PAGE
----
Living in southwest Wake County, I pass over Jordan Lake often in my travels—I always enjoy the view. Many North Carolinians enjoy the water, beaches, trails, and woodlands at Jordan Lake State Recreation Area.
Historically speaking, though, Jordan Lake is but a youngster. After a devastating tropical storm in 1945, the government began to look at methods of flood control for the Cape Fear River Basin. In 1962 the Army Corps of Engineers submitted a plan that recommended building three reservoirs—ultimately only the construction of Jordan Lake would be realized. Groundbreaking for what became Jordan Lake took place in December 1970, and the lake was full about 12 years later.
As a regulatory requirement, a thorough archaeological investigation had to be made in the area that would be inundated. The cultural resources management project was conducted 1978-1979 by a Michigan company (led by principal investigator Steve Claggett, who ultimately would return to North Carolina and become State Archaeologist).
The project’s archaeological surveys determined that there were about 350 sites in the area—two were the focus of extensive excavations. Archaeologists verified that Indians had inhabited the vicinity as far back as the Early Archaic period—or about 10,000 years ago. To this day the work stands as on of the largest salvage archaeology programs carried out in the state.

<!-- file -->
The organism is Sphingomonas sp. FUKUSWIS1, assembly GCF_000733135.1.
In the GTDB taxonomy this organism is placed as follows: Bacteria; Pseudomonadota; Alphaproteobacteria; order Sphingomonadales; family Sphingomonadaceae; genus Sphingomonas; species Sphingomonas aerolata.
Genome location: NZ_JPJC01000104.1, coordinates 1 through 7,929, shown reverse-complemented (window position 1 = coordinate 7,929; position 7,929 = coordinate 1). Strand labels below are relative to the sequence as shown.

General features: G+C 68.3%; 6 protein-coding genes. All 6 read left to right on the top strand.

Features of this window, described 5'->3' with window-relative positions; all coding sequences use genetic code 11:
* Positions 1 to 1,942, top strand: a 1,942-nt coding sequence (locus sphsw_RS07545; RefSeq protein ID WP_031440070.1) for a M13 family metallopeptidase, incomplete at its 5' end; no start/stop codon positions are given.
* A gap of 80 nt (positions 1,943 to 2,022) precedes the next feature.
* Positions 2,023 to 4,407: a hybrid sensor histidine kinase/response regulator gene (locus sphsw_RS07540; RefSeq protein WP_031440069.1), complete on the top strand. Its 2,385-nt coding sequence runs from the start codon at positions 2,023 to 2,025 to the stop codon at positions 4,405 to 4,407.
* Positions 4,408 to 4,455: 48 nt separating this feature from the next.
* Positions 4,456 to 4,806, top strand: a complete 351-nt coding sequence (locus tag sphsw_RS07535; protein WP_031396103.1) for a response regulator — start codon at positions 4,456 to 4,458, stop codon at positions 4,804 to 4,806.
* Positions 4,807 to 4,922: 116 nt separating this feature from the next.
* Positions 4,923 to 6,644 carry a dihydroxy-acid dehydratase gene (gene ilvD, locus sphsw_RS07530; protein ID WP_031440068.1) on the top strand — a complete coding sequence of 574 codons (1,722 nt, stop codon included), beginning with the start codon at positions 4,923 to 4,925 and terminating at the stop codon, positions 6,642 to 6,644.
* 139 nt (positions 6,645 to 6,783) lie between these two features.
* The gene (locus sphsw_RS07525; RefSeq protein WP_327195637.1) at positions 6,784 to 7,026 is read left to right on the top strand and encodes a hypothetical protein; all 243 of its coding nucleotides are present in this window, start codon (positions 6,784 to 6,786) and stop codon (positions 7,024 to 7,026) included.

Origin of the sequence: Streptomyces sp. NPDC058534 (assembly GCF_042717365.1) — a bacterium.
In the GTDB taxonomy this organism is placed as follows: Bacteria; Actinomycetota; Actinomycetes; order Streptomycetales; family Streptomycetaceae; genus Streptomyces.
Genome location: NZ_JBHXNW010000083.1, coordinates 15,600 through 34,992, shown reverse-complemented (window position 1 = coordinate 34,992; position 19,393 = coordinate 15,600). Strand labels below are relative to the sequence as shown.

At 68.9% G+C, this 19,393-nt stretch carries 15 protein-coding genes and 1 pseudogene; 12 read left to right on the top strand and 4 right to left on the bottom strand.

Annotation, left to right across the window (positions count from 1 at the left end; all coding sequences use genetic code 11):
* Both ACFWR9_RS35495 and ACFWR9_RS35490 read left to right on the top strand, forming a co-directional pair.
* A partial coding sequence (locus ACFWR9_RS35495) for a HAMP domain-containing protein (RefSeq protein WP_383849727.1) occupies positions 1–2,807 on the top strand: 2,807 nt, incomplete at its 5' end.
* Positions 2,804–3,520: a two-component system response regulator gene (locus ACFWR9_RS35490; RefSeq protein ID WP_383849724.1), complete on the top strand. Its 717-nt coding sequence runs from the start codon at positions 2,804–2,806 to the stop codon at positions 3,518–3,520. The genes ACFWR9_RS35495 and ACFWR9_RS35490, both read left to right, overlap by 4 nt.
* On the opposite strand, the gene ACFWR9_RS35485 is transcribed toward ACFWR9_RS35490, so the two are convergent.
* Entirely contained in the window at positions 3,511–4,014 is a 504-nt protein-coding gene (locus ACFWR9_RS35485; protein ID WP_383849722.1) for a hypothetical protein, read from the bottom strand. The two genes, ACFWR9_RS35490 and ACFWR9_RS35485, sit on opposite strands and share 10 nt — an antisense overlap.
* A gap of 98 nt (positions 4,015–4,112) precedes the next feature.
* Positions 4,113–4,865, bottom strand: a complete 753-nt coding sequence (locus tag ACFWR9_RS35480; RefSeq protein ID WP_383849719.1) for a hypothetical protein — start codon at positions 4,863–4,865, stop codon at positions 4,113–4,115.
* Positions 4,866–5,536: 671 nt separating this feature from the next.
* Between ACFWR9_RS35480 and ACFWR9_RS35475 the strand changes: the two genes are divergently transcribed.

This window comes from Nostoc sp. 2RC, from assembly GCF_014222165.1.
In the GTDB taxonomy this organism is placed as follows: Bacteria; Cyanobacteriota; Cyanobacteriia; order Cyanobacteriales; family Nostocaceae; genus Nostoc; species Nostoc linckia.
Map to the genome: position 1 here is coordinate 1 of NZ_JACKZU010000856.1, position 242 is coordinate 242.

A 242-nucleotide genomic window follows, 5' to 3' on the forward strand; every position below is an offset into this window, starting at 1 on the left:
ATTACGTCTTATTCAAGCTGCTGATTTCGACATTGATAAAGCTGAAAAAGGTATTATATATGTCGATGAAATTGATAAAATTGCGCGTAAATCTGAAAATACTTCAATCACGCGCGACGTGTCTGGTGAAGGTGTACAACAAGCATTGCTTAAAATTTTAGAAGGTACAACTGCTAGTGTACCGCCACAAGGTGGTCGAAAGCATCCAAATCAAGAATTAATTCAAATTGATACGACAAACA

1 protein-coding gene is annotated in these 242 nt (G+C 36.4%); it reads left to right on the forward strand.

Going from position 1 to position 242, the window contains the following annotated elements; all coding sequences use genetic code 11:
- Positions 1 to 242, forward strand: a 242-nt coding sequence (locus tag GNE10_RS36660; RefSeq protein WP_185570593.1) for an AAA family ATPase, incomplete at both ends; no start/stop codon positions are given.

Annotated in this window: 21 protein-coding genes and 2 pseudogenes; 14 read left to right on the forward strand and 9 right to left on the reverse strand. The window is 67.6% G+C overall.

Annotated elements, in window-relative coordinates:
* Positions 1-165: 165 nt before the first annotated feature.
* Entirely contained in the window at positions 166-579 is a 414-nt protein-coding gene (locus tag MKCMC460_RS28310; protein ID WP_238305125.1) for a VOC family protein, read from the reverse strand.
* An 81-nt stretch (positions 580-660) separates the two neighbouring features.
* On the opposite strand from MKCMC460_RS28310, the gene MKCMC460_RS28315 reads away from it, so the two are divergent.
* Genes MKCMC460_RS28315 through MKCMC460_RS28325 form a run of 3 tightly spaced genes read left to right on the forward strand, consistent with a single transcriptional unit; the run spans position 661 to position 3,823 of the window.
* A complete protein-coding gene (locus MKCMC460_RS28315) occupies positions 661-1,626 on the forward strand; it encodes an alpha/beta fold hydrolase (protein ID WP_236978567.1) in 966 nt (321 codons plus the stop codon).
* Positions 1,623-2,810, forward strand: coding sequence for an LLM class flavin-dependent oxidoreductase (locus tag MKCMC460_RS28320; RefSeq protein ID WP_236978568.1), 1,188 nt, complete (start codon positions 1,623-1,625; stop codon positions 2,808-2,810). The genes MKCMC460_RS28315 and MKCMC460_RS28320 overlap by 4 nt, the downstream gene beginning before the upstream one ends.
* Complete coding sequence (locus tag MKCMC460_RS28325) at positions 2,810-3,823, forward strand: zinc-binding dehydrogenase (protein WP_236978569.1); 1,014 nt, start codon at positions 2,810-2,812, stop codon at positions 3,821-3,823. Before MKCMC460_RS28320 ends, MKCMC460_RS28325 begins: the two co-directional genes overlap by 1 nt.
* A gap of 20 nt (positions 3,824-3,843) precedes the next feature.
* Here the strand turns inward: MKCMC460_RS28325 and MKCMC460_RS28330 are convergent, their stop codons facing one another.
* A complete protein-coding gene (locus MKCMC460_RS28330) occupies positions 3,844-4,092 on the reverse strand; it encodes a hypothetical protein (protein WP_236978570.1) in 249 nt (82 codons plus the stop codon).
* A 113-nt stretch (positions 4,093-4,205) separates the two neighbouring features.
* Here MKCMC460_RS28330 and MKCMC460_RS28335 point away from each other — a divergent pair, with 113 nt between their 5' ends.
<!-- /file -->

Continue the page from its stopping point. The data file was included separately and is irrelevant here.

In recognition of the archaeological work that made Jordan Lake possible, the North Carolina Archaeological Society, Research Laboratories of Archaeology at UNC-Chapel Hill, and State Parks co-sponsor North Carolina Archaeology and Heritage Day at White Oak Recreation Area. This year it will be on Saturday, October 6, from 10 a.m. to 3 p.m. The free family event offers a variety of exhibits, demonstrations, entertainment, and activities related to archaeology and North Carolina’s cultural heritage.
The organizers have put together a great day, including primitive technology demonstrations such as fire making, flint knapping, and pottery making; displays about archaeology around the state; and hands-on activities for children, which include screening for artifacts, identifying plant remains, mending broken pottery, making pottery, and face painting. Kids of all ages should come prepared to get their hands on history!